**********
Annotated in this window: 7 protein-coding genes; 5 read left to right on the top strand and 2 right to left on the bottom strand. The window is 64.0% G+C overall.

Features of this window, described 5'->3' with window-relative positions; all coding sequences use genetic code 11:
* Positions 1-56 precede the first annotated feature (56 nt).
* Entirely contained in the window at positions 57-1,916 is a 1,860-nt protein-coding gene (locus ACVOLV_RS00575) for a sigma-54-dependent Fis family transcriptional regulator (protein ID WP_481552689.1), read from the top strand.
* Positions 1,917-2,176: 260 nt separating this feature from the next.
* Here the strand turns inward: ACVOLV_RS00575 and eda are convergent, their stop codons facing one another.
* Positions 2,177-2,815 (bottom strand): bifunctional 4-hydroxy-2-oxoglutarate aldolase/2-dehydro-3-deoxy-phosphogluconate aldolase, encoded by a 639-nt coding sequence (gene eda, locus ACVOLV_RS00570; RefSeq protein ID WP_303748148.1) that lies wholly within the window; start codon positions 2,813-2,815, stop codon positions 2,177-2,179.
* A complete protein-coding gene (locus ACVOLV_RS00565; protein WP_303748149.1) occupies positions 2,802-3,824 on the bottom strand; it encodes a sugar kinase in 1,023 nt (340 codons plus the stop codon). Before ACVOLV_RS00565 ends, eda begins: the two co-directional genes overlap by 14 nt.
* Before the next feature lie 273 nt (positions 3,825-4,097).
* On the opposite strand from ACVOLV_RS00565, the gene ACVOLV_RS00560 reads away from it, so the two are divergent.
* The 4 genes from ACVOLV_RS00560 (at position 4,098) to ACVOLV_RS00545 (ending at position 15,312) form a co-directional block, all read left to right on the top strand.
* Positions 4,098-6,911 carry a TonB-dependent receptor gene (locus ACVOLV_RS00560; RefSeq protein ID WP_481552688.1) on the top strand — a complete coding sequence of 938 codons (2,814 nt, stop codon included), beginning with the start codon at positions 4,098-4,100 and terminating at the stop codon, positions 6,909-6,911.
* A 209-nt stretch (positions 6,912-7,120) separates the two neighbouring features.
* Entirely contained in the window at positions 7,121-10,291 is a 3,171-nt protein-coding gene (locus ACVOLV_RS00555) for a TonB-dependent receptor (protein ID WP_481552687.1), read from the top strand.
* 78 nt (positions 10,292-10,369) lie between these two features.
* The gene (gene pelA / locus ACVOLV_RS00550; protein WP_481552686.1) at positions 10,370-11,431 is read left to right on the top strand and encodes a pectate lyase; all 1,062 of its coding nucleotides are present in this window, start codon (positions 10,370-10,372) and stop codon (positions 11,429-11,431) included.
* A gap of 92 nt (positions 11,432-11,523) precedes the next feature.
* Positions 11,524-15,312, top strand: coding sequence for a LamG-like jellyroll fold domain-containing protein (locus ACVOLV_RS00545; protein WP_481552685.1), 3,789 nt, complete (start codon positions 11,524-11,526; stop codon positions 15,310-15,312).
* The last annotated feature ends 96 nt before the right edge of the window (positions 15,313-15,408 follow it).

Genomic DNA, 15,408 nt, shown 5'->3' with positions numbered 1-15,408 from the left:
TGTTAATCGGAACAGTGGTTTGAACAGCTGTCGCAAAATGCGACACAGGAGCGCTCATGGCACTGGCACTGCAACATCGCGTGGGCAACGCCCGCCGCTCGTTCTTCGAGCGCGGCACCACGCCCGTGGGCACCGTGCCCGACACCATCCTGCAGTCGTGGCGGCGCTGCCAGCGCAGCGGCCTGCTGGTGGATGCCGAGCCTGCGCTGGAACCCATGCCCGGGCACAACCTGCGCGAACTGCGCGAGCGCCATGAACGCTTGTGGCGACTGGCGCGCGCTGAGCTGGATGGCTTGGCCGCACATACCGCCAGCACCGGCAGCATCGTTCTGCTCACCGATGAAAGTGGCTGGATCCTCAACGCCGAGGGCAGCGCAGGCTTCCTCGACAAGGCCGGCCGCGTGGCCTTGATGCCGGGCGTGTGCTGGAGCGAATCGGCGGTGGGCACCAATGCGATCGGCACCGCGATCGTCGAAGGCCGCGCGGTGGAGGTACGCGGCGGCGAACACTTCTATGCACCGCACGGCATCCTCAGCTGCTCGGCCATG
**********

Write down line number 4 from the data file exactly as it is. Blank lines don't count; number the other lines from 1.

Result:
* Entirely contained in the window at positions 57-1,916 is a 1,860-nt protein-coding gene (locus ACVOLV_RS00575) for a sigma-54-dependent Fis family transcriptional regulator (protein ID WP_481552689.1), read from the top strand.